Jo Schüftan of Horns Up Rocks! recently conducted an interview with bassist Dan Lilker (NUCLEAR ASSAULT, BRUTAL TRUTH, ANTHRAX, STROMTROOPERS OF DEATH). You can now watch the chat below.
Asked about STROMTROOPERS OF DEATH frontman Billy Milano’s recent announcement that the band would reunite in 2016 to celebrate this year’s 30th anniversary of the group’s classic debut album, “Speak English Or Die”, Lilker said: “I know there’s gonna be a reissue, but him talking about a live show is all a little premature, let’s say. It’s gonna be the 30th anniversary of ‘Speak English Or Die’, so there’s gonna be yet another reissue. I say it with a slight air of cynicism. And, yeah, it’ll be cool.”
He continued: “Billy might have made it seem like [a reunion show was confirmed], but he didn’t consult anybody else that played in S.O.D. He just kind of announced something, and we went, ‘Huh?’ That’s what happened.”
Asked if he would do the S.O.D. reunion show if everyone else agreed to it, Lilker said: “Yeah. I don’t have any differences with anybody. It was never me. I would do it as long as I didn’t have any other previous plans on that day. If anything else I have already confirmed is confirmed, I wouldn’t do it, but if they say, ‘Hey, what are you doing July blah blah blah this year,’ I’d go, ‘Okay. Fine.'”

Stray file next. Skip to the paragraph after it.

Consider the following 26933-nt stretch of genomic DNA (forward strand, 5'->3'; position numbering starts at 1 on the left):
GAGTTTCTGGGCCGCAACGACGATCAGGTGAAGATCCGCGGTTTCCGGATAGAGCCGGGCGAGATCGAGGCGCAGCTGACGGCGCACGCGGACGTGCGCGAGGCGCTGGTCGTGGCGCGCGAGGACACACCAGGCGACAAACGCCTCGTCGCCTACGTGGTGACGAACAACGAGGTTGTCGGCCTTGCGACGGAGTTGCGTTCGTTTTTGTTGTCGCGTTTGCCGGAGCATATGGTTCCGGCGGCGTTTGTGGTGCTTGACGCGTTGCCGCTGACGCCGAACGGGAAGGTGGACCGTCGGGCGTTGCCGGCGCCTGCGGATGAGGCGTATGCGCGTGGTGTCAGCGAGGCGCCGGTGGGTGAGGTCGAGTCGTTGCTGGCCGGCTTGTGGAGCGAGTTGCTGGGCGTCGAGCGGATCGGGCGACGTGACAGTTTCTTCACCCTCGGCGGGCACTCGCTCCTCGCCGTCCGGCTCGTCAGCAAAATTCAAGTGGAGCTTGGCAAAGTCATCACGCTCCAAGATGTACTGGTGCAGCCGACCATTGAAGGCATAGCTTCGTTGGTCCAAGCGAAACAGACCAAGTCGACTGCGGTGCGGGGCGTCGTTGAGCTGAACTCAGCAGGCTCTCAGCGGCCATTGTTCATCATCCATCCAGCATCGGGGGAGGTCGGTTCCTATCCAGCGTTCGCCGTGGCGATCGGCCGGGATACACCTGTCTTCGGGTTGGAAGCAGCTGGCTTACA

In October 2011, ANTHRAX and STROMTROOPERS OF DEATH guitarist Scott Ian was asked by UnRatd magazine if there was any chance of another S.O.D. reunion, to which he replied: “No. I think I can safely say that, yeah. It was never supposed to be anything more than it was. As far as I’m concerned, we did too much with it. It started out as a comic book strip that I drew in the studio and then turned into this record that we made, but you know, that’s all that it is for me. It’s the opposite of THE DAMNED THINGS [a supergroup featuring Ian alongside FALL OUT BOY and EVERY TIME I DIE members]. For me, it was never meant to be a real band with a schedule and making records and touring. S.O.D. was supposed to be the ‘anti’ of that, it was supposed to just be about having fun and never having it turn into something real where all of a sudden it’s not just fun anymore — it becomes a job, it becomes a business. And I’m glad everyone around the world got to see it at least once because in ’99 and 2000 we played everywhere and I don’t feel the need to go out and do that again.”